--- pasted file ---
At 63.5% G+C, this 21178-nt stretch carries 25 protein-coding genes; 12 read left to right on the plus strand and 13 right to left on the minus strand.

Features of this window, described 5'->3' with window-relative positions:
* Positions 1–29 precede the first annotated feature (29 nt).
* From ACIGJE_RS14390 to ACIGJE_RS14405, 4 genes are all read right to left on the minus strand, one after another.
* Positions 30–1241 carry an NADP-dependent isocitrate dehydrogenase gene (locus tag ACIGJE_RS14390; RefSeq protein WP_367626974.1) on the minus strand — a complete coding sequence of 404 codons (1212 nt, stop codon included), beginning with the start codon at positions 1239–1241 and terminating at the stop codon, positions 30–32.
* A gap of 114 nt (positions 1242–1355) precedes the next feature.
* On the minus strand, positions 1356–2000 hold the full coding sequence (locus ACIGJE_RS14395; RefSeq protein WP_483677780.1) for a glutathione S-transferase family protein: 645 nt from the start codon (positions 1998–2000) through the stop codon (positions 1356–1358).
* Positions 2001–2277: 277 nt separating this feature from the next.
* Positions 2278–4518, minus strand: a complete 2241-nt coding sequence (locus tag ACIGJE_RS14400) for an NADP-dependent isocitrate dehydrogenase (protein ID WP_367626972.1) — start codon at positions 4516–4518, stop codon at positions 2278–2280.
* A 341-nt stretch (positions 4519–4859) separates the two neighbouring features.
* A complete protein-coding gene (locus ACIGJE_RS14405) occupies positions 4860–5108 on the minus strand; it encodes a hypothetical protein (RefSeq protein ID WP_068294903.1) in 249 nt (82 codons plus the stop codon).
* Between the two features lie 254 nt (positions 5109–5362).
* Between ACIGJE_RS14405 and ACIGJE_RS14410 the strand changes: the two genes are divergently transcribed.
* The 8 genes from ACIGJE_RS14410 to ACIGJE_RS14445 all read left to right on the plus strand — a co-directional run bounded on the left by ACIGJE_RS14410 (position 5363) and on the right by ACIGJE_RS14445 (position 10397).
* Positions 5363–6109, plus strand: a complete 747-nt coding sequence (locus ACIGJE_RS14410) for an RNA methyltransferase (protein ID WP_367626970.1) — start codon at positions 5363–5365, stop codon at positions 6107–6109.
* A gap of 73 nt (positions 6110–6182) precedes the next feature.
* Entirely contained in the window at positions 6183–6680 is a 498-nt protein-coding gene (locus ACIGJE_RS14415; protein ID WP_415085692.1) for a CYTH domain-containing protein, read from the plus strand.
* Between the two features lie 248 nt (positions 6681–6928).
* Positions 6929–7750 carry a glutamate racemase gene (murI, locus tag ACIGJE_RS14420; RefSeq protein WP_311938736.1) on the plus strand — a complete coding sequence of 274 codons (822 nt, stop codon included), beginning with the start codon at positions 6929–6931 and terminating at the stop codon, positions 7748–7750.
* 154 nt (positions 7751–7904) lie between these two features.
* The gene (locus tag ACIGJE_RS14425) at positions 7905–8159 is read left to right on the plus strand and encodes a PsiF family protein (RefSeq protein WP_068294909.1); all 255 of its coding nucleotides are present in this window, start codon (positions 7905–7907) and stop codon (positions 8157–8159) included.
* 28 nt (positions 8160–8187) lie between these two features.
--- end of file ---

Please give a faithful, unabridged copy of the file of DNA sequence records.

At 63.5% G+C, this 21178-nt stretch carries 25 protein-coding genes; 12 read left to right on the plus strand and 13 right to left on the minus strand.

Features of this window, described 5'->3' with window-relative positions:
* Positions 1–29 precede the first annotated feature (29 nt).
* From ACIGJE_RS14390 to ACIGJE_RS14405, 4 genes are all read right to left on the minus strand, one after another.
* Positions 30–1241 carry an NADP-dependent isocitrate dehydrogenase gene (locus tag ACIGJE_RS14390; RefSeq protein WP_367626974.1) on the minus strand — a complete coding sequence of 404 codons (1212 nt, stop codon included), beginning with the start codon at positions 1239–1241 and terminating at the stop codon, positions 30–32.
* A gap of 114 nt (positions 1242–1355) precedes the next feature.
* On the minus strand, positions 1356–2000 hold the full coding sequence (locus ACIGJE_RS14395; RefSeq protein WP_483677780.1) for a glutathione S-transferase family protein: 645 nt from the start codon (positions 1998–2000) through the stop codon (positions 1356–1358).
* Positions 2001–2277: 277 nt separating this feature from the next.
* Positions 2278–4518, minus strand: a complete 2241-nt coding sequence (locus tag ACIGJE_RS14400) for an NADP-dependent isocitrate dehydrogenase (protein ID WP_367626972.1) — start codon at positions 4516–4518, stop codon at positions 2278–2280.
* A 341-nt stretch (positions 4519–4859) separates the two neighbouring features.
* A complete protein-coding gene (locus ACIGJE_RS14405) occupies positions 4860–5108 on the minus strand; it encodes a hypothetical protein (RefSeq protein ID WP_068294903.1) in 249 nt (82 codons plus the stop codon).
* Between the two features lie 254 nt (positions 5109–5362).
* Between ACIGJE_RS14405 and ACIGJE_RS14410 the strand changes: the two genes are divergently transcribed.
* The 8 genes from ACIGJE_RS14410 to ACIGJE_RS14445 all read left to right on the plus strand — a co-directional run bounded on the left by ACIGJE_RS14410 (position 5363) and on the right by ACIGJE_RS14445 (position 10397).
* Positions 5363–6109, plus strand: a complete 747-nt coding sequence (locus ACIGJE_RS14410) for an RNA methyltransferase (protein ID WP_367626970.1) — start codon at positions 5363–5365, stop codon at positions 6107–6109.
* A gap of 73 nt (positions 6110–6182) precedes the next feature.
* Entirely contained in the window at positions 6183–6680 is a 498-nt protein-coding gene (locus ACIGJE_RS14415; protein ID WP_415085692.1) for a CYTH domain-containing protein, read from the plus strand.
* Between the two features lie 248 nt (positions 6681–6928).
* Positions 6929–7750 carry a glutamate racemase gene (murI, locus tag ACIGJE_RS14420; RefSeq protein WP_311938736.1) on the plus strand — a complete coding sequence of 274 codons (822 nt, stop codon included), beginning with the start codon at positions 6929–6931 and terminating at the stop codon, positions 7748–7750.
* 154 nt (positions 7751–7904) lie between these two features.
* The gene (locus tag ACIGJE_RS14425) at positions 7905–8159 is read left to right on the plus strand and encodes a PsiF family protein (RefSeq protein WP_068294909.1); all 255 of its coding nucleotides are present in this window, start codon (positions 7905–7907) and stop codon (positions 8157–8159) included.
* 28 nt (positions 8160–8187) lie between these two features.